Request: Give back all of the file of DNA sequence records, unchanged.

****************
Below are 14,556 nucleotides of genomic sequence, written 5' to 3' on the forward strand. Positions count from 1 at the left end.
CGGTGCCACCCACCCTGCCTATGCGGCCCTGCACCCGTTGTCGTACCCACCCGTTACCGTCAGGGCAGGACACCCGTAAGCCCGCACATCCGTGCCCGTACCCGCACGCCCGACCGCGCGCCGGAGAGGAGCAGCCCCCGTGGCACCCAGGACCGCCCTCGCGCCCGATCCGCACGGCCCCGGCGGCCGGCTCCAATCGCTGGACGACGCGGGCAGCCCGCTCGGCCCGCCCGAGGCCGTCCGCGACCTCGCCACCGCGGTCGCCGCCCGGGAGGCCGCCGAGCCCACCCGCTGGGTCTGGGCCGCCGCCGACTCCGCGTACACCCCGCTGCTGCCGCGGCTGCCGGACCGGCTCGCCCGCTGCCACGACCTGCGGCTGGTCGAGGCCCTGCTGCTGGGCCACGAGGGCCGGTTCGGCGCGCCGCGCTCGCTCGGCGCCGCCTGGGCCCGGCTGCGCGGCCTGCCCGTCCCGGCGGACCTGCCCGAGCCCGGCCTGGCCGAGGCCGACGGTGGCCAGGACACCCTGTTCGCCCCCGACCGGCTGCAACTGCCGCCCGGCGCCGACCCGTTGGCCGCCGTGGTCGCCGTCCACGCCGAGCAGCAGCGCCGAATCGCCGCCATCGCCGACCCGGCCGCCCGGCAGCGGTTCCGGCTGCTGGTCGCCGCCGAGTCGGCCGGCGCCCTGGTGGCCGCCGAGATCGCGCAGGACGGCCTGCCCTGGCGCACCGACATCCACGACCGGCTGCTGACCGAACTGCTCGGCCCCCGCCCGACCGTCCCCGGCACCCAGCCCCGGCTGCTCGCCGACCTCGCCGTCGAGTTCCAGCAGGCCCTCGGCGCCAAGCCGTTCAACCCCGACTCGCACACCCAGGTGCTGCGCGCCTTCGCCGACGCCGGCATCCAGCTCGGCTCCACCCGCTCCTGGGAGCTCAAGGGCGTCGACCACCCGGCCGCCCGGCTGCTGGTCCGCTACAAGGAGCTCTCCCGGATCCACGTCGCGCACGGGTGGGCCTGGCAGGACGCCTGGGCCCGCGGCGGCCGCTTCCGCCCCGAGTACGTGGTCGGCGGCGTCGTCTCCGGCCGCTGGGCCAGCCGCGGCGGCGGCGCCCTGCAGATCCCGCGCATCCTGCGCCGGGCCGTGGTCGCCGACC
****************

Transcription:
Below are 14,556 nucleotides of genomic sequence, written 5' to 3' on the forward strand. Positions count from 1 at the left end.
CGGTGCCACCCACCCTGCCTATGCGGCCCTGCACCCGTTGTCGTACCCACCCGTTACCGTCAGGGCAGGACACCCGTAAGCCCGCACATCCGTGCCCGTACCCGCACGCCCGACCGCGCGCCGGAGAGGAGCAGCCCCCGTGGCACCCAGGACCGCCCTCGCGCCCGATCCGCACGGCCCCGGCGGCCGGCTCCAATCGCTGGACGACGCGGGCAGCCCGCTCGGCCCGCCCGAGGCCGTCCGCGACCTCGCCACCGCGGTCGCCGCCCGGGAGGCCGCCGAGCCCACCCGCTGGGTCTGGGCCGCCGCCGACTCCGCGTACACCCCGCTGCTGCCGCGGCTGCCGGACCGGCTCGCCCGCTGCCACGACCTGCGGCTGGTCGAGGCCCTGCTGCTGGGCCACGAGGGCCGGTTCGGCGCGCCGCGCTCGCTCGGCGCCGCCTGGGCCCGGCTGCGCGGCCTGCCCGTCCCGGCGGACCTGCCCGAGCCCGGCCTGGCCGAGGCCGACGGTGGCCAGGACACCCTGTTCGCCCCCGACCGGCTGCAACTGCCGCCCGGCGCCGACCCGTTGGCCGCCGTGGTCGCCGTCCACGCCGAGCAGCAGCGCCGAATCGCCGCCATCGCCGACCCGGCCGCCCGGCAGCGGTTCCGGCTGCTGGTCGCCGCCGAGTCGGCCGGCGCCCTGGTGGCCGCCGAGATCGCGCAGGACGGCCTGCCCTGGCGCACCGACATCCACGACCGGCTGCTGACCGAACTGCTCGGCCCCCGCCCGACCGTCCCCGGCACCCAGCCCCGGCTGCTCGCCGACCTCGCCGTCGAGTTCCAGCAGGCCCTCGGCGCCAAGCCGTTCAACCCCGACTCGCACACCCAGGTGCTGCGCGCCTTCGCCGACGCCGGCATCCAGCTCGGCTCCACCCGCTCCTGGGAGCTCAAGGGCGTCGACCACCCGGCCGCCCGGCTGCTGGTCCGCTACAAGGAGCTCTCCCGGATCCACGTCGCGCACGGGTGGGCCTGGCAGGACGCCTGGGCCCGCGGCGGCCGCTTCCGCCCCGAGTACGTGGTCGGCGGCGTCGTCTCCGGCCGCTGGGCCAGCCGCGGCGGCGGCGCCCTGCAGATCCCGCGCATCCTGCGCCGGGCCGTGGTCGCCGACC